Slow Community

With all my musing lately on slow work, and slow blogging, I was very excited to hear about my friend Nancy White’s extrapolating on this idea in what she calls slow community. In her inimitable capacity to identify patterns and make connections, she’s been talking about how quickly the interconnectivity of the web has grown beyond our abilities to stay connected in meaningful ways. (This image is a "splat map" of the internet’s growth since its beginnings in ARPANET (the green bit in the middle):


Variations on this theme are being discussed all over the media – two books among my own pile of bedtime reading focus on the topic in one way or another; Peter Block’s new Community: The Structure of Belonging, and Dot Calm (I love that title) – but what I particularly like about the concept of slow community is that it offers us a context with which to negotiate this growing nexus of interactivity on our own terms.

On a personal level, I long for a slower more reflective life, and I crave the depth and reflectivity and true connection that is possible within communities – online and off – that share these values.

On a professional level, the idea of "slow community" gives a conceptual framework to the online communities I help facilitate, or steward, through which we can identify and "see" ourselves. It also gives us a sense of what we might be evolving towards, or the kind of depth we might WANT to nurture between ourselves.

Some have spoken about the depth and quality of our attention as a key to slow community. I strongly believe that it’s possible – and as difficult – to be as deeply connected through our online communications as it is anywhere else. The online medium has its own challenges, of course, but it also has advantages, and one of them can be time. For all its limitations and lack of physical cues, writing is a slower medium than speaking. Writing gives us the time to reflect and consider those responses that can just "pop out" as unthinking reflexivity in real-time interaction and craft them into shapes that can more clearly carry the meanings we want to convey.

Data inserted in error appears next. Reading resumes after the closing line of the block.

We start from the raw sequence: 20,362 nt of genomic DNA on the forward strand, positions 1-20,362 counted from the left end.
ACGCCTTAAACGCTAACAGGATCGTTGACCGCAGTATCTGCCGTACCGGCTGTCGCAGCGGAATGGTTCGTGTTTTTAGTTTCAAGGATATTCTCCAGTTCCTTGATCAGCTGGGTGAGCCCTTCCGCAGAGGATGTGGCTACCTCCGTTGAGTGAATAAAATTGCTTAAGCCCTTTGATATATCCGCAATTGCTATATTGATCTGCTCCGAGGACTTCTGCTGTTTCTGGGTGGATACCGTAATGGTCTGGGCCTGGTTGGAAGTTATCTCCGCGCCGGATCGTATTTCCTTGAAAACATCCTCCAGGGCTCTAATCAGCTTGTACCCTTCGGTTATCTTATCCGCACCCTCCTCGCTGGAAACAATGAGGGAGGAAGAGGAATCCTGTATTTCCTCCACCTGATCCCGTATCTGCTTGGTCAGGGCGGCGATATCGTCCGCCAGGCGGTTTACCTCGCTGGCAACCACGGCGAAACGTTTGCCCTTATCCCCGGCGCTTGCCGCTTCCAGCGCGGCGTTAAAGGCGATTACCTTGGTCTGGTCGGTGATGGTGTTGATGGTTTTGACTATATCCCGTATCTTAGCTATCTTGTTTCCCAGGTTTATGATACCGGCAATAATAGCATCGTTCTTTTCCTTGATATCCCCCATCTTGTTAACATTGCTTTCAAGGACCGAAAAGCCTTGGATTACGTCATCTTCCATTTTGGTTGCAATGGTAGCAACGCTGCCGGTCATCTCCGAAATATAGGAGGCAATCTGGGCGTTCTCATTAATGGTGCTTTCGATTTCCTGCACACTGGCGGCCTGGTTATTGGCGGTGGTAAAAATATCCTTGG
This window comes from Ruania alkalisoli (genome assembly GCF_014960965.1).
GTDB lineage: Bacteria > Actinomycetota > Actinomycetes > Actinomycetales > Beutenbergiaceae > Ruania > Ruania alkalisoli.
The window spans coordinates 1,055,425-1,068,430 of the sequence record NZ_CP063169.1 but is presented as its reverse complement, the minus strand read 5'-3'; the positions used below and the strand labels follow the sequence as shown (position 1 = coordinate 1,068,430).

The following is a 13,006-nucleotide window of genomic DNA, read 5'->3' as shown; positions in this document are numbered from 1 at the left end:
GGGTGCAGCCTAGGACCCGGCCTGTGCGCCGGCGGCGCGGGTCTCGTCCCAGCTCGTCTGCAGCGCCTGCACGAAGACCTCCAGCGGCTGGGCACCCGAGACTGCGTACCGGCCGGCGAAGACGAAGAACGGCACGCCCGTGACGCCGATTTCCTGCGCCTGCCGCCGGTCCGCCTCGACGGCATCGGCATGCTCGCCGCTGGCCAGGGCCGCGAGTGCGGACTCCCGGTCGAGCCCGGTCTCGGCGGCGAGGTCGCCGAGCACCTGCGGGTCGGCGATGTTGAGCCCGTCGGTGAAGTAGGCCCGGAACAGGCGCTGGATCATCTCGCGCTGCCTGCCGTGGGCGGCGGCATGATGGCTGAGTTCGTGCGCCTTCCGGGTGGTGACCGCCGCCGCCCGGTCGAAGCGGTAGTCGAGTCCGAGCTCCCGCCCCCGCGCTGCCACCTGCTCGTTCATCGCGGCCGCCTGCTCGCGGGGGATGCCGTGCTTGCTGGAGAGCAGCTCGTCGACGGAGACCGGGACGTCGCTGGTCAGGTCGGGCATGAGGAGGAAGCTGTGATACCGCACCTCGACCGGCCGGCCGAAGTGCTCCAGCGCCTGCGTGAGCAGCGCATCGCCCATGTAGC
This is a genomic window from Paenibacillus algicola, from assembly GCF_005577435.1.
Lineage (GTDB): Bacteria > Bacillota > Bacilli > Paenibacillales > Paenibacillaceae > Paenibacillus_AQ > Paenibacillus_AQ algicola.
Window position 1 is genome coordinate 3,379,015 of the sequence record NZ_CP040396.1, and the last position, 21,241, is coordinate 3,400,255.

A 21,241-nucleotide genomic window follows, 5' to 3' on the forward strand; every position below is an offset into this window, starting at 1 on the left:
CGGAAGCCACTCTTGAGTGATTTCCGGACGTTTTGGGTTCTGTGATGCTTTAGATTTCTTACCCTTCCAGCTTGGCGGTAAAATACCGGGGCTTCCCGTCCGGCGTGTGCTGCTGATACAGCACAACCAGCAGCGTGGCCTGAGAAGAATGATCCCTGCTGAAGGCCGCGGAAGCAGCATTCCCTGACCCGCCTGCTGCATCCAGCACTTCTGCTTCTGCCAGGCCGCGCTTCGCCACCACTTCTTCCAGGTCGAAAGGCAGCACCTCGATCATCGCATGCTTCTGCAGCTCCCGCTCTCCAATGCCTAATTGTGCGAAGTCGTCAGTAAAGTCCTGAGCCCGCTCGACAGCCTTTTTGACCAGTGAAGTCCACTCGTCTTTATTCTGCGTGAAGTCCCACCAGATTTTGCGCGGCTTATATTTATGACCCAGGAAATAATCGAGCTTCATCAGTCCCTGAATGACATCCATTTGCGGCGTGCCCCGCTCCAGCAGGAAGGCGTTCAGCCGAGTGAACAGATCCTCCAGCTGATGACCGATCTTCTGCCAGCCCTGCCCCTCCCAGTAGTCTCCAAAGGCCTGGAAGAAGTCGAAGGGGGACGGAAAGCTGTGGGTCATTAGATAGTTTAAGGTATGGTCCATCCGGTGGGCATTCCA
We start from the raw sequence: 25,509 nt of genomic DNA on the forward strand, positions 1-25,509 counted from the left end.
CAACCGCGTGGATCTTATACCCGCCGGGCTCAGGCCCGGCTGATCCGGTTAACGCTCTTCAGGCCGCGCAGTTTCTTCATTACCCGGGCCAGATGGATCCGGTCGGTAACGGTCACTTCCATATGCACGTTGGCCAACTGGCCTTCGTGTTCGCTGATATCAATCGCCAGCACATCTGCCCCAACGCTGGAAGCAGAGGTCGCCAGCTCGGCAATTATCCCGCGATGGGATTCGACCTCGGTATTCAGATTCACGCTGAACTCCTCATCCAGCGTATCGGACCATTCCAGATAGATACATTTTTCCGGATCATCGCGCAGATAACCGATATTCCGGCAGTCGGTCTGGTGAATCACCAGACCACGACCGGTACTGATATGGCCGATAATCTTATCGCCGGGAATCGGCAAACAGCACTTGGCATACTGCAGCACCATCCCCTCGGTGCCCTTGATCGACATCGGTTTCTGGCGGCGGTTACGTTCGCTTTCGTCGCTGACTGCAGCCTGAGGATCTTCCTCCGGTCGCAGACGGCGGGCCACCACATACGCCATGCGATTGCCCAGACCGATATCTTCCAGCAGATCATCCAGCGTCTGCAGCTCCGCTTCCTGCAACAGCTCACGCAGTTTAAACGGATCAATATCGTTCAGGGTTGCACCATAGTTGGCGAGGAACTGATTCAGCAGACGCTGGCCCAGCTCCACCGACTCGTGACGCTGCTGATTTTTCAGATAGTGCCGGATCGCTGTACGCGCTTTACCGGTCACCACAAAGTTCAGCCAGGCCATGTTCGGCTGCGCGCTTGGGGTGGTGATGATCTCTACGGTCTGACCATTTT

One might also ask whether the word community can be used to define all the ways we interact online. Is Twitter a community? Are the people who read my blog a community? I’m curious about what the boundaries are, or what the defining features of community are for different people.

For myself, I actually think this question of what community is and isn’t refers back to my earlier point about quality or more accurately, intent. In this framework, the word might be applied to any communication where the intent is to "commune", be that on Twitter, or within our blogging readerships, online conversations, or physical neighborhoods for that matter.

Having the intent to commune with each other requires an altogether different relationship to time. There’s something here about respecting time and entering into interactions with a
"presence" that makes the most of it, that expands time so that there’s
enough for whatever is needed.

Someone left a comment on one of Nancy White’s posts on this subject, bringing up the Quaker model where they moved VERY slowly as a community in discussing the challenges of slavery, and yet were still the first to stand up and call for abolition. This example shows us that slowness doesn’t necessarily mean an inability to respond to the challenges of the day, but rather offers the capacity to respond in a more profound and ultimately even more timely way.

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Here’s a video from a presentation on the subject that Nancy did at Zaadz (now the Gaia Community), which has some terrible sound production, but asks some great questions:

She’s also created a page on her online facilitation wiki devoted to slow community, which in turn has links to other helpful resources.

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